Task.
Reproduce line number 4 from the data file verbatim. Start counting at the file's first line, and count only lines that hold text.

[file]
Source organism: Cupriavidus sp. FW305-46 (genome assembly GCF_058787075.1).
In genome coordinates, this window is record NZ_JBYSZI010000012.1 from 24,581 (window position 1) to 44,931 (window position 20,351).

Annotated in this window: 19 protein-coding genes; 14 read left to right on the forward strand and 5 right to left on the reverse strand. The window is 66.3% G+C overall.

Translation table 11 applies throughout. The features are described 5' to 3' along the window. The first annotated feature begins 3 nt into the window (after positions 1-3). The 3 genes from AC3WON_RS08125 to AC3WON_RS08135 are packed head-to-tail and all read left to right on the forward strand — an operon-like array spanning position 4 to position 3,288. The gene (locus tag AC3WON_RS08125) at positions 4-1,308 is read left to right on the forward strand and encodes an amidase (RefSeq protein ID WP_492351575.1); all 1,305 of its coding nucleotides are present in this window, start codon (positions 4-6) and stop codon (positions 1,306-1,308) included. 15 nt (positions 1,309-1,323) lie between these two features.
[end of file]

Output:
Translation table 11 applies throughout. The features are described 5' to 3' along the window. The first annotated feature begins 3 nt into the window (after positions 1-3). The 3 genes from AC3WON_RS08125 to AC3WON_RS08135 are packed head-to-tail and all read left to right on the forward strand — an operon-like array spanning position 4 to position 3,288. The gene (locus tag AC3WON_RS08125) at positions 4-1,308 is read left to right on the forward strand and encodes an amidase (RefSeq protein ID WP_492351575.1); all 1,305 of its coding nucleotides are present in this window, start codon (positions 4-6) and stop codon (positions 1,306-1,308) included. 15 nt (positions 1,309-1,323) lie between these two features.